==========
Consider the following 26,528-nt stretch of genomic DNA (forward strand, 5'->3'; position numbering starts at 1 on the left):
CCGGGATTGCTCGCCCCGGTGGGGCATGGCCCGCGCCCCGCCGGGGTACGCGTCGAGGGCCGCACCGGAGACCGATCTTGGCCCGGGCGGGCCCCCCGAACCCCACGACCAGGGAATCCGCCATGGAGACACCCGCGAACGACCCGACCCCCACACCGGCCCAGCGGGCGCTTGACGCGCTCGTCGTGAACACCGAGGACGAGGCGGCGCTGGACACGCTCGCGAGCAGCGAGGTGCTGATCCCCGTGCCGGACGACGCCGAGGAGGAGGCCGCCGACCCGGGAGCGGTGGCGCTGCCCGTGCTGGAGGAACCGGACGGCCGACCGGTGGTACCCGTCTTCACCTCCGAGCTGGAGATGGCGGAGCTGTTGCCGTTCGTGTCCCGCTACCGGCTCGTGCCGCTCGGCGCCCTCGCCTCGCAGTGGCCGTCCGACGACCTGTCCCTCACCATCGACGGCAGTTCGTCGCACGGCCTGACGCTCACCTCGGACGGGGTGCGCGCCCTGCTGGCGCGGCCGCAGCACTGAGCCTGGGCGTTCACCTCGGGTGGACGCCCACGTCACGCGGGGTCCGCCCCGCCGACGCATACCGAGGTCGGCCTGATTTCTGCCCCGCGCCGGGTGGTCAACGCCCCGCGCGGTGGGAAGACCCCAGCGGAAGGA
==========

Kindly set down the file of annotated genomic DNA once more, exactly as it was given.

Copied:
Consider the following 26,528-nt stretch of genomic DNA (forward strand, 5'->3'; position numbering starts at 1 on the left):
CCGGGATTGCTCGCCCCGGTGGGGCATGGCCCGCGCCCCGCCGGGGTACGCGTCGAGGGCCGCACCGGAGACCGATCTTGGCCCGGGCGGGCCCCCCGAACCCCACGACCAGGGAATCCGCCATGGAGACACCCGCGAACGACCCGACCCCCACACCGGCCCAGCGGGCGCTTGACGCGCTCGTCGTGAACACCGAGGACGAGGCGGCGCTGGACACGCTCGCGAGCAGCGAGGTGCTGATCCCCGTGCCGGACGACGCCGAGGAGGAGGCCGCCGACCCGGGAGCGGTGGCGCTGCCCGTGCTGGAGGAACCGGACGGCCGACCGGTGGTACCCGTCTTCACCTCCGAGCTGGAGATGGCGGAGCTGTTGCCGTTCGTGTCCCGCTACCGGCTCGTGCCGCTCGGCGCCCTCGCCTCGCAGTGGCCGTCCGACGACCTGTCCCTCACCATCGACGGCAGTTCGTCGCACGGCCTGACGCTCACCTCGGACGGGGTGCGCGCCCTGCTGGCGCGGCCGCAGCACTGAGCCTGGGCGTTCACCTCGGGTGGACGCCCACGTCACGCGGGGTCCGCCCCGCCGACGCATACCGAGGTCGGCCTGATTTCTGCCCCGCGCCGGGTGGTCAACGCCCCGCGCGGTGGGAAGACCCCAGCGGAAGGA